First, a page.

By Frank Hovis
I know that sand is a limited resource and that dredging it from the sand banks in the Bristol Channel has been controlled for at least fifty years; though it was news that peopel were now stealing it from rivers:
The real kicker for me is however the closing line:
Current population is 7.6bn so that's adding 25%.
As everyone is well aware oil is neccessary for intensive agriculture; and it's not getting more efficient - quite the reverse:
So now we turn to oil reserves. These are "proven" reserves which it is worth extracting at the moment. If the price goes up more will become worth extracting but it will take more energy to do so; hence the returns diminish.
DIviding proven reserves by currnet levels of pumping gives 64 years of reserves for the top 17 countries but within that you have a wide variability and there are six under 25 years; including the US and Russia. Fracking will of course extend this further. However within that 64 years is dubious data; I have posted before about how Saudi is fabricating its reserves and probably has less than twenty years pumping left whereas this is claiming 81 and they, with Russia and the US, are the big three producers.
Summary of Proven Reserve Data as of 2012 — Country Reserves
109 bbl Reserves
109 m3 Production
103 bbl/d Production
103 m3/d Reserve/ Production Ratio1
years 1 Venezuela 296.50 47.140 2.1 330 387 2 Saudi Arabia 265.40 42.195 8.9 1,410 81 3 Canada 175.00 27.823 2.7 430 178 4 Iran 151.20 24.039 4.1 650 101 5 Iraq 143.10 22.751 3.4 540 163 6 Kuwait 101.50 16.137 2.3 370 121 7 United Arab Emirates 97.80 15.549 2.4 380 156 8 Russia 80.00 12.719 10.0 1,590 22 9 Libya 47.00 7.472 1.7 270 76 10 Nigeria 37.00 5.883 2.5 400 41 11 Kazakhstan 30.00 4.770 1.5 240 55 12 Qatar 25.41 4.040 1.1 170 63 13 China 25.40 4.038 4.1 650 15 14 United States 25.00 3.975 7.0 1,110 10 15 Angola 13.50 2.146 1.9 300 19 16 Algeria 13.42 2.134 1.7 270 22 17 Brazil 13.20 2.099 2.1 330 17 Total of top seventeen reserves 1,540.43 244.909 59.5 9,460 64 Notes: 1 Reserve to Production ratio (in years), calculated as reserves / annual production. (from above)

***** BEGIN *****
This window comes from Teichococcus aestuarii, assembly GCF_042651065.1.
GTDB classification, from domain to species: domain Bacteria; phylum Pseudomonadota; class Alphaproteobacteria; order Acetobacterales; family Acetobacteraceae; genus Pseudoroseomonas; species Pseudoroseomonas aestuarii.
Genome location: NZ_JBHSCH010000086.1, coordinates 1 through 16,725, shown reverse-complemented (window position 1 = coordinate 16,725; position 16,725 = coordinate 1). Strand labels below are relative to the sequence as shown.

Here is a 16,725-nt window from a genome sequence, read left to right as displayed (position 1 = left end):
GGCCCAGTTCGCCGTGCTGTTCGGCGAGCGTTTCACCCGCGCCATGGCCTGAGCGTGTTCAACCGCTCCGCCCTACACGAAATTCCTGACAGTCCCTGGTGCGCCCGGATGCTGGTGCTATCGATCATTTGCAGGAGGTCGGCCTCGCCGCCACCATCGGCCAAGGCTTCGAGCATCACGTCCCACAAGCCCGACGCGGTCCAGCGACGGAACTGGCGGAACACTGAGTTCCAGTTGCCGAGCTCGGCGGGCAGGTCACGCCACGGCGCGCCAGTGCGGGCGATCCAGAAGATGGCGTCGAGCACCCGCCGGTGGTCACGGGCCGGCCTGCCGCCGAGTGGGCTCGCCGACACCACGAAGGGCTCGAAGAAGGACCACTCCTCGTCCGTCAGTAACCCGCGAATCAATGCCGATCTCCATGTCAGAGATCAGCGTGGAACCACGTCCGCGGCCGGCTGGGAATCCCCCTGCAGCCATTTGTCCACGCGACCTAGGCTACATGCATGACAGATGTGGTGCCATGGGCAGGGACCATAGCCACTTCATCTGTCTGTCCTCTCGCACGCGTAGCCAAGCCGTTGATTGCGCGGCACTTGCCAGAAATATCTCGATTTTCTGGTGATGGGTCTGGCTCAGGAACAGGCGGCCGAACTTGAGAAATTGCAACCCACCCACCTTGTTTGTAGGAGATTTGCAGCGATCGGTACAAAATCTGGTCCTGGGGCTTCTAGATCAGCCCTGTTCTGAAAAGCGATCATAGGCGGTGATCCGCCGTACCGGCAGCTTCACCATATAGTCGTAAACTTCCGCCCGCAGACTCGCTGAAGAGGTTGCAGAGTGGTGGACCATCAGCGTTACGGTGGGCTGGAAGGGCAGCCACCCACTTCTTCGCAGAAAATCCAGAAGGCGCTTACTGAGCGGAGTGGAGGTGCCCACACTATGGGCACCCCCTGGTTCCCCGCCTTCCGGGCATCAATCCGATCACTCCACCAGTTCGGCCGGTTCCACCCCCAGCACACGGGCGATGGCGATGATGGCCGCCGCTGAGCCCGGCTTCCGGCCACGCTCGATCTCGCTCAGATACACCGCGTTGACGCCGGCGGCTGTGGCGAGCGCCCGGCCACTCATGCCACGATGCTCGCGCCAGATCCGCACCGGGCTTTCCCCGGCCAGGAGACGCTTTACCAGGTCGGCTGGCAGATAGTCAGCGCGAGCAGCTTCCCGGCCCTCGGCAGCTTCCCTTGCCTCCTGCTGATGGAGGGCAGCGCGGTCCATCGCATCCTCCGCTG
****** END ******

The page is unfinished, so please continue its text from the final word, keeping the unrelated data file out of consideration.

Now quarter that Saudi reserve figure down to a level that will last a more likely twenty years and you're taking 200 billion barrels off the bottom line, taking that 64 down to 56 years.
Then look again at that projected population increase of 25% and what has happened in China with regards to increased consumption and car use. That 56 begins to look like 40 years and well before that 40 years is reached the price of oil will start attracting scarcity value; $200 oil, what about $500 or $1,000? Petrol at £50 a gallon.
The world's biggest source of near-free energy will be turning off the taps in (some of our) lifetimes; gas and coal will fill some of the gap for a few decades but then that's it; party over and with it the party food.
By Frank Hovis
The reserve figures are secret these days, especially with the partial sale of Aramco coming up, and are commonly believed to be overstated as they're not going down: new finds magically replace extracted oil.
But there have been no new big finds since the 1970s. So that seems "unlikely".
Current claimed reserves are roughly at the level of 1989 - 260bn barrels - but that was a huge hike upon the 1987 figure of 170bn of easily recoverable oil and suggests the inclusion of probable / possible reserves.
So going back to that 1987 figure as the last undisputed figure and bearing in mind no big new finds since start deducting the c. 10m barrels a day production, 3.65bn per year.
Thirty years' extraction to 2017 is 109.5bn of that 1987 reserve. The remaining 60.5bn will last a mere 16.5 years which isn't very long at all.
Now there will be unders and overs: improved extraction techniques Vs sea water contamination of fields from previous extraction techniques which will blur this figure.
So that 16.5 may be 20 years or it may be 15. Either way it's not long.
Then it's back to being goat herders and no more funding the export of islam and islamic terrorism.
Not long now
Recently Browsing 0 members
No registered users viewing this page.